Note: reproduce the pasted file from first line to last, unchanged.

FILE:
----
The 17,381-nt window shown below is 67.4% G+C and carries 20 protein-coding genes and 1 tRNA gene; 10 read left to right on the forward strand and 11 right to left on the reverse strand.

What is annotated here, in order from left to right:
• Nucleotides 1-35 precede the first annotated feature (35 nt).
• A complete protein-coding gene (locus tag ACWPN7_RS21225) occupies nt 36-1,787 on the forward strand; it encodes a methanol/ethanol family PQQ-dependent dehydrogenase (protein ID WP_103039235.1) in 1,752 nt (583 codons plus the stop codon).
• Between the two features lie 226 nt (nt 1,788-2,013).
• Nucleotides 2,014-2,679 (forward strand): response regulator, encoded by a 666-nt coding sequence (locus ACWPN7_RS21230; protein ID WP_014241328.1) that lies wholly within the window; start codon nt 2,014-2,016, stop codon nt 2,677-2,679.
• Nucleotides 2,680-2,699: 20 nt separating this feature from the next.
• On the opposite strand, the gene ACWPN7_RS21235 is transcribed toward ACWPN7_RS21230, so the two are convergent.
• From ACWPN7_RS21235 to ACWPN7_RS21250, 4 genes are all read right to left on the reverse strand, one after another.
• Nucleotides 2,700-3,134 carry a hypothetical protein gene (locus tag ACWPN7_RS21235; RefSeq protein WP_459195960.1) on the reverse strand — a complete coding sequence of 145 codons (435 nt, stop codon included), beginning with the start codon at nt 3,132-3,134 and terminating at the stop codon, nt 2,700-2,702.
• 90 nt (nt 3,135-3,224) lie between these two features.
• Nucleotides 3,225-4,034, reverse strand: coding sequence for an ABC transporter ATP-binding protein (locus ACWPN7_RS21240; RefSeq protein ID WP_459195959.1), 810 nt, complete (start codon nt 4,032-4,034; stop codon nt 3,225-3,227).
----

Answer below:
The 17,381-nt window shown below is 67.4% G+C and carries 20 protein-coding genes and 1 tRNA gene; 10 read left to right on the forward strand and 11 right to left on the reverse strand.

What is annotated here, in order from left to right:
• Nucleotides 1-35 precede the first annotated feature (35 nt).
• A complete protein-coding gene (locus tag ACWPN7_RS21225) occupies nt 36-1,787 on the forward strand; it encodes a methanol/ethanol family PQQ-dependent dehydrogenase (protein ID WP_103039235.1) in 1,752 nt (583 codons plus the stop codon).
• Between the two features lie 226 nt (nt 1,788-2,013).
• Nucleotides 2,014-2,679 (forward strand): response regulator, encoded by a 666-nt coding sequence (locus ACWPN7_RS21230; protein ID WP_014241328.1) that lies wholly within the window; start codon nt 2,014-2,016, stop codon nt 2,677-2,679.
• Nucleotides 2,680-2,699: 20 nt separating this feature from the next.
• On the opposite strand, the gene ACWPN7_RS21235 is transcribed toward ACWPN7_RS21230, so the two are convergent.
• From ACWPN7_RS21235 to ACWPN7_RS21250, 4 genes are all read right to left on the reverse strand, one after another.
• Nucleotides 2,700-3,134 carry a hypothetical protein gene (locus tag ACWPN7_RS21235; RefSeq protein WP_459195960.1) on the reverse strand — a complete coding sequence of 145 codons (435 nt, stop codon included), beginning with the start codon at nt 3,132-3,134 and terminating at the stop codon, nt 2,700-2,702.
• 90 nt (nt 3,135-3,224) lie between these two features.
• Nucleotides 3,225-4,034, reverse strand: coding sequence for an ABC transporter ATP-binding protein (locus ACWPN7_RS21240; RefSeq protein ID WP_459195959.1), 810 nt, complete (start codon nt 4,032-4,034; stop codon nt 3,225-3,227).